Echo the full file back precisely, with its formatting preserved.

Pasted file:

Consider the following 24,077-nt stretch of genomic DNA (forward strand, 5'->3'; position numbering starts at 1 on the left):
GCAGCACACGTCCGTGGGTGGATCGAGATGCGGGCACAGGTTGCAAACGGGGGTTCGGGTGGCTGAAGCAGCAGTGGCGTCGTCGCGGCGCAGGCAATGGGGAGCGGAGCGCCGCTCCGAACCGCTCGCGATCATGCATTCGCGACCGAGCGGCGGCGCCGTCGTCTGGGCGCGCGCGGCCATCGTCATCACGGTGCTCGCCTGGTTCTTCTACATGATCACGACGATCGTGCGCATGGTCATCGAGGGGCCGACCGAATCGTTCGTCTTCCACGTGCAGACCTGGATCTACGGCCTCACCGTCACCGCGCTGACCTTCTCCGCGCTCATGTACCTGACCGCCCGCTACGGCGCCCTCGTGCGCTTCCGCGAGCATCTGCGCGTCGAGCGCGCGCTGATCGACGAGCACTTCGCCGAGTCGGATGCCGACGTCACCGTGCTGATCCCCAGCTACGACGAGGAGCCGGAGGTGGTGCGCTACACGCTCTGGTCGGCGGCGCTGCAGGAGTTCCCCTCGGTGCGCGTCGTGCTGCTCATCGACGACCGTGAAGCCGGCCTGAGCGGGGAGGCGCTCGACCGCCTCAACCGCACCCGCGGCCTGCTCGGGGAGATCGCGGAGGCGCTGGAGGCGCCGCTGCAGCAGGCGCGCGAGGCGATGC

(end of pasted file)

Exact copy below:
Consider the following 24,077-nt stretch of genomic DNA (forward strand, 5'->3'; position numbering starts at 1 on the left):
GCAGCACACGTCCGTGGGTGGATCGAGATGCGGGCACAGGTTGCAAACGGGGGTTCGGGTGGCTGAAGCAGCAGTGGCGTCGTCGCGGCGCAGGCAATGGGGAGCGGAGCGCCGCTCCGAACCGCTCGCGATCATGCATTCGCGACCGAGCGGCGGCGCCGTCGTCTGGGCGCGCGCGGCCATCGTCATCACGGTGCTCGCCTGGTTCTTCTACATGATCACGACGATCGTGCGCATGGTCATCGAGGGGCCGACCGAATCGTTCGTCTTCCACGTGCAGACCTGGATCTACGGCCTCACCGTCACCGCGCTGACCTTCTCCGCGCTCATGTACCTGACCGCCCGCTACGGCGCCCTCGTGCGCTTCCGCGAGCATCTGCGCGTCGAGCGCGCGCTGATCGACGAGCACTTCGCCGAGTCGGATGCCGACGTCACCGTGCTGATCCCCAGCTACGACGAGGAGCCGGAGGTGGTGCGCTACACGCTCTGGTCGGCGGCGCTGCAGGAGTTCCCCTCGGTGCGCGTCGTGCTGCTCATCGACGACCGTGAAGCCGGCCTGAGCGGGGAGGCGCTCGACCGCCTCAACCGCACCCGCGGCCTGCTCGGGGAGATCGCGGAGGCGCTGGAGGCGCCGCTGCAGCAGGCGCGCGAGGCGATGC